Curiously, McCabe does not investigate whether Mary actually was conceived without stain of sin. A similar veil is cast over why sin is offensive when he writes, very affectingly, about forgiveness. McCabe loathes (the word is not too strong) the god who punishes, but he does not deal with why punishment and justice are categories which have been thought appropriate to human behaviour. I am not sure why he skates around these ‘awkward bits.’ Maybe he does not preach those teachings of the Church which he doubted and which required further work and thought of him. Or maybe he would not preach or teach what is contrary to the teaching of the Church.

All of this might sound a little austere or even slippery, but then read the sermon on the ‘Son of God’ and all is forgiven. McCabe had written important articles during the ‘Myth of God Incarnate’ controversy and the clarity of his thought shines through in a sermon which is a model exposition of the Christian faith. As he says, faith is about our relationship with the God who loves us, but that is no excuse for waffle – we need creeds.

Not all the articles in this volume are such an easy read; after all, McCabe chose not to publish them himself, but they are worth having. Apart from chapters on Aquinas which are especially good on making real what Aquinas said about how God causes things and how he knows them, he also examines such favourites as the nature of faith, how rational faith is, and the nature of evil and goodness. It may not be a complete theology, but what there is is important, both in quality and style.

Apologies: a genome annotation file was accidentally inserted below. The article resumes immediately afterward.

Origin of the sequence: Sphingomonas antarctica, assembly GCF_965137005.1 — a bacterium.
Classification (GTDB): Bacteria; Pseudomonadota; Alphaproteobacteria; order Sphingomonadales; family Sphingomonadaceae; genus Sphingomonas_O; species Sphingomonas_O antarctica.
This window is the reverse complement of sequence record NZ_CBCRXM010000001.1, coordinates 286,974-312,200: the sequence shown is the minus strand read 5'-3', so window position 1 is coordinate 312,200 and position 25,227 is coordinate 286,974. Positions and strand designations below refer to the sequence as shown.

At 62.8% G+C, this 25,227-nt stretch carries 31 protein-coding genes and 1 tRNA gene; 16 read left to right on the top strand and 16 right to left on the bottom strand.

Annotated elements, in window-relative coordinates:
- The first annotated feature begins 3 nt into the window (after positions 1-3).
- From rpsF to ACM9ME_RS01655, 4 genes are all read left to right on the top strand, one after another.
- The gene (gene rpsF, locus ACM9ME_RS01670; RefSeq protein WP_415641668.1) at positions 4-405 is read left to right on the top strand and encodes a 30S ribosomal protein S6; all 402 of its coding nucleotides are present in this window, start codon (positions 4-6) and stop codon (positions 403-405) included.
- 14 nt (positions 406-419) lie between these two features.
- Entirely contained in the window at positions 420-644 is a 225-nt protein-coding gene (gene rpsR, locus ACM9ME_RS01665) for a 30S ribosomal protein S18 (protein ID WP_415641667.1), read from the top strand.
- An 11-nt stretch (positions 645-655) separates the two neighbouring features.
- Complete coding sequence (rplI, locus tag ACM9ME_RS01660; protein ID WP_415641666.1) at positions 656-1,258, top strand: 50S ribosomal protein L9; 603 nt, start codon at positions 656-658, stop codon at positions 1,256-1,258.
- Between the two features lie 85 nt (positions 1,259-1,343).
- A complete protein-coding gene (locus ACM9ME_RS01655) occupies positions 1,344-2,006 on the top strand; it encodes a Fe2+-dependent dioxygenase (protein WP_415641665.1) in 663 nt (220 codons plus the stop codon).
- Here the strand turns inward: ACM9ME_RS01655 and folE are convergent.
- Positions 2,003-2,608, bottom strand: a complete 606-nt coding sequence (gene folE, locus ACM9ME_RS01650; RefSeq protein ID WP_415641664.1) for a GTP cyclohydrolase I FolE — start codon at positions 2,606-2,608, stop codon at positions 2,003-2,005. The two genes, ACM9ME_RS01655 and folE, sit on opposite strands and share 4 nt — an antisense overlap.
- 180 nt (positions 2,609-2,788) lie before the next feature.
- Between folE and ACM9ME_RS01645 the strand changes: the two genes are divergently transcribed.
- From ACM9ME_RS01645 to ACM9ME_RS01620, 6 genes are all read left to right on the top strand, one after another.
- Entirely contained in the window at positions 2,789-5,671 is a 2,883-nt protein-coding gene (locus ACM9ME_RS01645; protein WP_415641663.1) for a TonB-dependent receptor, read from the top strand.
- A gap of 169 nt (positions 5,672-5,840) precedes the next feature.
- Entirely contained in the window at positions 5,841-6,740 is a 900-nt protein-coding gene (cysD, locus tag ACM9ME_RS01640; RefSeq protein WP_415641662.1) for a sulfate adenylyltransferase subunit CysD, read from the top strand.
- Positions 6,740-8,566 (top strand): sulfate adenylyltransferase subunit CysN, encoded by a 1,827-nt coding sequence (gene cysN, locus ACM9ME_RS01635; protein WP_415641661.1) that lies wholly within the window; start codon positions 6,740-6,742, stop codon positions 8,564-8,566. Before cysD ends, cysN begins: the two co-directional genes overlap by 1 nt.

And he is a good hater. Betes noires are trashed -Margaret Thatcher especially – but some are agreed with. So he uses Newman on how Christians argue, even though he doesn’t much care for the Cardinal. And that is the measure of the man -his real enemies are ultimately the lazy and the woolly, the shallow and the unloving. To which, ‘Amen.

Owen Higgs


Fr Gregory cswg

CSWG Press, 64pp, pbk 978 094810814 3, £7

If Catherine of Siena was said to roar at the church of her day to wake her up, the Superior of the Anglican Community of the Servants of the Will of God gives us a good shout in his recently published booklet. Fr Gregory, physics teacher and then monk for 46 years, gathers together teaching from a long, fruitful ministry that paints an arousing picture of the potential for the Church and for the world. In 64 rich pages, there is a distillation, an urgent summons, a call to see things as God sees them.

‘The fear of the Lord is the beginning of wisdom’we are reminded, so fear him and nothing less than him, for he is our God. We are to see our lives as one with Christ in his body, awaiting his return, so that Christian life is in the spirit and in anticipation of our glorious end. The Lord wills our transformation and that will be achieved by a new movement of contemplation as Christians, ‘renewed in mind,’ offer themselves ‘as a living sacrifice’ [Rom. 12.1-2] with his own perpetual sacrifice present in the Holy Eucharist.